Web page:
This year has seen a flurry of false reports and outright lies about the crisis in Ukraine. Most of the stories have originated from Russian state television. At number five in our 2014 review oftop Kremlin fakes is the most versatile lady on Russian TV.

5) The spring and summer saw Russian-backed insurgents sow unrest in the east and south of Ukraine. Russian television gleefully reported that residents were suffering under the Ukrainian government. This woman was among the emotional residents of Odesa advocating separatism. And here she is again in Donetsk working as a lawyer. And again heading a Christian nonprofit. And here she is again in Moscow, giving out her Russian phone number. In fact, she appears in videos throughout the conflict playing a wide variety different roles – so many, in fact, that Ukrainians decided she deserves an Oscar for her outsanding performances. The woman has been identified as Maria Tsypko, who is apparently originally from Ukraine’s southern city of Kryviy Rih.

4) At four is the tale of the slave incentive scheme used by the Ukrainian military. In early November, Russian state television quoted a man in eastern Ukraine who claimed that fighters in Ukraine’s National Guard would receive a parcel of land and two slaves for their service. The man was identified by the channel as the head of the village of Stepanivka. But it turns out that the head of the village was actually someone else, and all the residents had fled the village after it was destoyed by Russian-backed insurgents on September 11.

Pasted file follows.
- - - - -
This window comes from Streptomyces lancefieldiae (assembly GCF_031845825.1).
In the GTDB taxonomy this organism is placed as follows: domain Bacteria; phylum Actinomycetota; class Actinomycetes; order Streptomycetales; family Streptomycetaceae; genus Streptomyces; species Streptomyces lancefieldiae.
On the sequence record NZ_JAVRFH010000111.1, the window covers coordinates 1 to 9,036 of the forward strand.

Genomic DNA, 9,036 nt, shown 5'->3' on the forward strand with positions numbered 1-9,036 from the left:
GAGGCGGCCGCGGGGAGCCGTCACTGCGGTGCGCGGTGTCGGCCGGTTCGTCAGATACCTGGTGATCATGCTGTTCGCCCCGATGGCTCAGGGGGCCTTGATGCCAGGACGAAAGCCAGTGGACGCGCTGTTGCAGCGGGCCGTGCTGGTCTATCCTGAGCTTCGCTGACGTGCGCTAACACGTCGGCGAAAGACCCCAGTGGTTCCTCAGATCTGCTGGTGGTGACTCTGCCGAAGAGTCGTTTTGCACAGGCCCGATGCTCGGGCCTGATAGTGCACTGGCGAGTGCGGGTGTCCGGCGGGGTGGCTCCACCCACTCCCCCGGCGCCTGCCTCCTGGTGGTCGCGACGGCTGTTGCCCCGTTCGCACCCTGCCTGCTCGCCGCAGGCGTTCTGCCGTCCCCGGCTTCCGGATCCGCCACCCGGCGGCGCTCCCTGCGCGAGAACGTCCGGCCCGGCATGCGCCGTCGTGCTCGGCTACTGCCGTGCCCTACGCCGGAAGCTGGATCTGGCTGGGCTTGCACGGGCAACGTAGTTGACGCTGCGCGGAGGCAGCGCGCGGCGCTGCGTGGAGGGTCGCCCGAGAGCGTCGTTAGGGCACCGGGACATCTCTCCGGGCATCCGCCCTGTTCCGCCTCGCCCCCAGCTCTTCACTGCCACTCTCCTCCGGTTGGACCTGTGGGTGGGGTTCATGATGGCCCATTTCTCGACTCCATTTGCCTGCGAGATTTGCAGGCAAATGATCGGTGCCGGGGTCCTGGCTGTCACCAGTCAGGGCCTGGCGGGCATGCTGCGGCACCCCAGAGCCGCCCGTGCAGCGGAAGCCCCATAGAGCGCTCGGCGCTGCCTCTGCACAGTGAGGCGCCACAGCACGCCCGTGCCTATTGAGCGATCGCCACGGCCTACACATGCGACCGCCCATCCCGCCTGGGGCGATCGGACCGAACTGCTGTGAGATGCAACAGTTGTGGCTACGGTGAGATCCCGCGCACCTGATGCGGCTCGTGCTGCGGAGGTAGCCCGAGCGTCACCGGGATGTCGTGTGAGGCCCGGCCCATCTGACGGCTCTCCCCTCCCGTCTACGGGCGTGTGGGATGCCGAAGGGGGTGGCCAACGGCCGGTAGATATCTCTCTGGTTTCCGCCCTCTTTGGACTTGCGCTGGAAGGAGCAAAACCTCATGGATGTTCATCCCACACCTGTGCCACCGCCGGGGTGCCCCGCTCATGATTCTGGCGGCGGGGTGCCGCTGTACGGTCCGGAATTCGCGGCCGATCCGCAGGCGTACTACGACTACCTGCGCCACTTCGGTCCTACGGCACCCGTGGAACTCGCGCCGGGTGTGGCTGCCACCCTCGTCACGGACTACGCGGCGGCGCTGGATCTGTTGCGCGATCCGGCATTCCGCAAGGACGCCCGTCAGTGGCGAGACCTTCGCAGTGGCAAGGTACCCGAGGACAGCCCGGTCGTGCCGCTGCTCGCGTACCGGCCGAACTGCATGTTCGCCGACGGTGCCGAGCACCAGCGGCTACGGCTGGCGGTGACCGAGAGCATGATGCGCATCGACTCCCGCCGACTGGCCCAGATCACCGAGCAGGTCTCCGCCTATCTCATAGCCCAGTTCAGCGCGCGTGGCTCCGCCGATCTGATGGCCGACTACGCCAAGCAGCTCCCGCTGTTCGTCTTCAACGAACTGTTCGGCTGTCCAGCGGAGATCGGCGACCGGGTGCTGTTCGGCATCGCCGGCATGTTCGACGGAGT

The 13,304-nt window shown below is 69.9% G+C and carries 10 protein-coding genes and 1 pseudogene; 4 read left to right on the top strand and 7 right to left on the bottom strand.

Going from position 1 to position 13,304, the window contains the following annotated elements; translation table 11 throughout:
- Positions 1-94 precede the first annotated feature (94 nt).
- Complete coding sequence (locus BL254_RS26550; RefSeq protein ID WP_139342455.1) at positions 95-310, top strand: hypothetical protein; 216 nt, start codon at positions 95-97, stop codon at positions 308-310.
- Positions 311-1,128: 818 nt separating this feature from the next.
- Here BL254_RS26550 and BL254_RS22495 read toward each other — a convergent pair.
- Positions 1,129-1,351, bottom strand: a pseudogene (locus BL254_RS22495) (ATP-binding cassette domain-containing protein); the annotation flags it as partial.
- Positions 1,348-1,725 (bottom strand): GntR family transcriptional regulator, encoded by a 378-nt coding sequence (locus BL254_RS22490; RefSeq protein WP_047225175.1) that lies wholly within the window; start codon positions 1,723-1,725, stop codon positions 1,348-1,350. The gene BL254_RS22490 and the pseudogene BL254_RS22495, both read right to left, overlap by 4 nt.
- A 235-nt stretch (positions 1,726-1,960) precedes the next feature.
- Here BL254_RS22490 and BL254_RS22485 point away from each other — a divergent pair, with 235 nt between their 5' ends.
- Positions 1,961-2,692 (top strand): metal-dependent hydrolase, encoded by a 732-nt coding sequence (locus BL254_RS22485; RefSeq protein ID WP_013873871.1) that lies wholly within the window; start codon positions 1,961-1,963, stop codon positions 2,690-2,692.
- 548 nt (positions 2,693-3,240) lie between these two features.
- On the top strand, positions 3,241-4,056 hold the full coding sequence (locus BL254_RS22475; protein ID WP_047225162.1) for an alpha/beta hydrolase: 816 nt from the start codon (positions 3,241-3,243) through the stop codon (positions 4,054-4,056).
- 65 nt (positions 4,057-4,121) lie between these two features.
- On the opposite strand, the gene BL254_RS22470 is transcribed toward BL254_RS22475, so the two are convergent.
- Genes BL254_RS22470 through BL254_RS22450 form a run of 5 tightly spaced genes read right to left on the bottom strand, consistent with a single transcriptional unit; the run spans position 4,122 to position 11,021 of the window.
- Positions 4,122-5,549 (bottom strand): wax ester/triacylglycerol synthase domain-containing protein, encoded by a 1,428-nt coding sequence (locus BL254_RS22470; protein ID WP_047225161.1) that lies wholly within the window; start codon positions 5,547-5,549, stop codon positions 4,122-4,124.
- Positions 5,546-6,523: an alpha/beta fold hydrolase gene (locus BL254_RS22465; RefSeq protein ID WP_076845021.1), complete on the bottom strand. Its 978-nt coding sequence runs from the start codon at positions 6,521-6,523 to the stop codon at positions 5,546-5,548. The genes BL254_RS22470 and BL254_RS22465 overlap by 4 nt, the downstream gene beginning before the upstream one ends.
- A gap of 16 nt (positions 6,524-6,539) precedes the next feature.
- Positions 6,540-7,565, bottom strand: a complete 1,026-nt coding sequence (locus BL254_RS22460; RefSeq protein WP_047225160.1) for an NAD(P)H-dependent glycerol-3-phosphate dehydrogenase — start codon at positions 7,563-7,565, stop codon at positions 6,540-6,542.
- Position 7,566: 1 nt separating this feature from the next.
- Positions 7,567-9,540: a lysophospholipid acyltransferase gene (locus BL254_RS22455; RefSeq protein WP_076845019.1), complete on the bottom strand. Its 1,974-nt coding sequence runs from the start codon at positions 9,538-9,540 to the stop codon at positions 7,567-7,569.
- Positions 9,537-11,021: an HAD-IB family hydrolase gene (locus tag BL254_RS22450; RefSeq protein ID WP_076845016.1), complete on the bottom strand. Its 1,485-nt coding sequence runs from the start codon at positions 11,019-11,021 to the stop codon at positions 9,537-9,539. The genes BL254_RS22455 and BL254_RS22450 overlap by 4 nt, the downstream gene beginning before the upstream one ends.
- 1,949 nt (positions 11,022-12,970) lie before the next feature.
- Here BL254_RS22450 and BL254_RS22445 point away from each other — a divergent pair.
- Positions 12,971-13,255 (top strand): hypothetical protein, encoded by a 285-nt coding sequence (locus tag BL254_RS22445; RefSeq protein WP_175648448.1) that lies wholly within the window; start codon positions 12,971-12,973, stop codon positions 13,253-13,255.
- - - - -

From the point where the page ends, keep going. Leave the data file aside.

3) In third place is the Kremlin TV footage of one young Western boy’s gay porn delight. Near the end of November, Russian state television broadcast a story showing an American boy elated after discovering that his parents had decorated his bedroom with gay pornography. The report was meant to discredit Europe and the US as lands of moral decadance. But the video was not what it seemed. The real video shows the boy discovering a poster of a monster truck on his wall as part of a birthday surprise. The company which made the original video called the Russian report hateful and bigoted and threatened to open a lawsuit.

2) The MH17 tragedy has been a magnet for Kremlin fakery as Russian media has scrambled to deflect blame for the disaster. In second place in our 2014 ranking is the Russian First Channel story featuring an alleged satellite image whih they claimed proved that a Ukrainian fighter jet had shot down Malaysia Airlines Flight 17 over the Donetsk region on July 17. The image was quickly and definitively debunked, with astute eyes noting that the Malaysia Airlines plane was curiously similar to the first result for a Boeing airplane on Google’s image search, and that the Malaysia Airlines logo was in the wrong place. The fighter jet was also shown to be of a different kind than what was claimed.

1) And at number one is the tale of the crucified boy who never was. In July, Russia’s First Channel broadcast an interview with a woman who alleged that Ukrainian soldiers had crucified a three-year-old boy in front of his own mother following the liberation of Slovyansk. She claimed Ukrainian soldiers took the boy and crucified him ‘like Jesus’ onto a noticeboard. The woman then alledged troops forced the boy’s mother to watch as her son bled and cried, before they tied her to a tank and dragged her around the central square. Months later, the channel admitted that its jounralists did not have proof to back up the woman’s claims, but claimed that the woman featured was not an actress.

By Ukraine Today.